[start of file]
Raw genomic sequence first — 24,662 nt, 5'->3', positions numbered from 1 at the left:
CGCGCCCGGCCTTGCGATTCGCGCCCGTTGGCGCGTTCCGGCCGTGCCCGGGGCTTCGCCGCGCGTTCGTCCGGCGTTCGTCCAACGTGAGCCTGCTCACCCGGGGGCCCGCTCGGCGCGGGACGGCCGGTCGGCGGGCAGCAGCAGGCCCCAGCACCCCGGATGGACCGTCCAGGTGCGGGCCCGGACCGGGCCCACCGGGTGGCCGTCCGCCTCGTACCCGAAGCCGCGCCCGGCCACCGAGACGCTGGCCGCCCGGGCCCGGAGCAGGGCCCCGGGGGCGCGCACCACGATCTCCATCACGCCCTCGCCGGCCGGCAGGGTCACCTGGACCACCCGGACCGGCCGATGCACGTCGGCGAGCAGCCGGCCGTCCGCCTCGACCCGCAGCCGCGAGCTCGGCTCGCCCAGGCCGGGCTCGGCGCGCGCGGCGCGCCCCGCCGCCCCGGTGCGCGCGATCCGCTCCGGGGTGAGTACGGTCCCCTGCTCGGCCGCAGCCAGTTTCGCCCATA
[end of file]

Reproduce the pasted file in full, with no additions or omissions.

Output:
Raw genomic sequence first — 24,662 nt, 5'->3', positions numbered from 1 at the left:
CGCGCCCGGCCTTGCGATTCGCGCCCGTTGGCGCGTTCCGGCCGTGCCCGGGGCTTCGCCGCGCGTTCGTCCGGCGTTCGTCCAACGTGAGCCTGCTCACCCGGGGGCCCGCTCGGCGCGGGACGGCCGGTCGGCGGGCAGCAGCAGGCCCCAGCACCCCGGATGGACCGTCCAGGTGCGGGCCCGGACCGGGCCCACCGGGTGGCCGTCCGCCTCGTACCCGAAGCCGCGCCCGGCCACCGAGACGCTGGCCGCCCGGGCCCGGAGCAGGGCCCCGGGGGCGCGCACCACGATCTCCATCACGCCCTCGCCGGCCGGCAGGGTCACCTGGACCACCCGGACCGGCCGATGCACGTCGGCGAGCAGCCGGCCGTCCGCCTCGACCCGCAGCCGCGAGCTCGGCTCGCCCAGGCCGGGCTCGGCGCGCGCGGCGCGCCCCGCCGCCCCGGTGCGCGCGATCCGCTCCGGGGTGAGTACGGTCCCCTGCTCGGCCGCAGCCAGTTTCGCCCATA